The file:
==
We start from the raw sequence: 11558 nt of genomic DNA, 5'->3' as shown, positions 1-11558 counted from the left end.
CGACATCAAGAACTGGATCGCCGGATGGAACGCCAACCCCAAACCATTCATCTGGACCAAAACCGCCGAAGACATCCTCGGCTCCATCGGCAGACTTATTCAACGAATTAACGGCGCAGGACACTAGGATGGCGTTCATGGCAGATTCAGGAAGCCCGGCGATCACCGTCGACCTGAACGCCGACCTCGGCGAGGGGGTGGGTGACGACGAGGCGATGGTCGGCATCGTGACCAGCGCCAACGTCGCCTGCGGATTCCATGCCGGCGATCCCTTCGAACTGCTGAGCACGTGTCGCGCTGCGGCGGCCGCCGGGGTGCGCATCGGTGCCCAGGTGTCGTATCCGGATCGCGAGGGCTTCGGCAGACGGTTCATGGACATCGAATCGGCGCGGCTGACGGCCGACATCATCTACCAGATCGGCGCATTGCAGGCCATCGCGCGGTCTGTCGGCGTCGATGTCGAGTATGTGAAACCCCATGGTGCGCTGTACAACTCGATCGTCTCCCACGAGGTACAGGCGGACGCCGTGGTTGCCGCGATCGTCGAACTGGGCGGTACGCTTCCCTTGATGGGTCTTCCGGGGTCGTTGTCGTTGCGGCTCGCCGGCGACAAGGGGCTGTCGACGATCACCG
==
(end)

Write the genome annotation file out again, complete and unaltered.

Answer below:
We start from the raw sequence: 11558 nt of genomic DNA, 5'->3' as shown, positions 1-11558 counted from the left end.
CGACATCAAGAACTGGATCGCCGGATGGAACGCCAACCCCAAACCATTCATCTGGACCAAAACCGCCGAAGACATCCTCGGCTCCATCGGCAGACTTATTCAACGAATTAACGGCGCAGGACACTAGGATGGCGTTCATGGCAGATTCAGGAAGCCCGGCGATCACCGTCGACCTGAACGCCGACCTCGGCGAGGGGGTGGGTGACGACGAGGCGATGGTCGGCATCGTGACCAGCGCCAACGTCGCCTGCGGATTCCATGCCGGCGATCCCTTCGAACTGCTGAGCACGTGTCGCGCTGCGGCGGCCGCCGGGGTGCGCATCGGTGCCCAGGTGTCGTATCCGGATCGCGAGGGCTTCGGCAGACGGTTCATGGACATCGAATCGGCGCGGCTGACGGCCGACATCATCTACCAGATCGGCGCATTGCAGGCCATCGCGCGGTCTGTCGGCGTCGATGTCGAGTATGTGAAACCCCATGGTGCGCTGTACAACTCGATCGTCTCCCACGAGGTACAGGCGGACGCCGTGGTTGCCGCGATCGTCGAACTGGGCGGTACGCTTCCCTTGATGGGTCTTCCGGGGTCGTTGTCGTTGCGGCTCGCCGGCGACAAGGGGCTGTCGACGATCACCG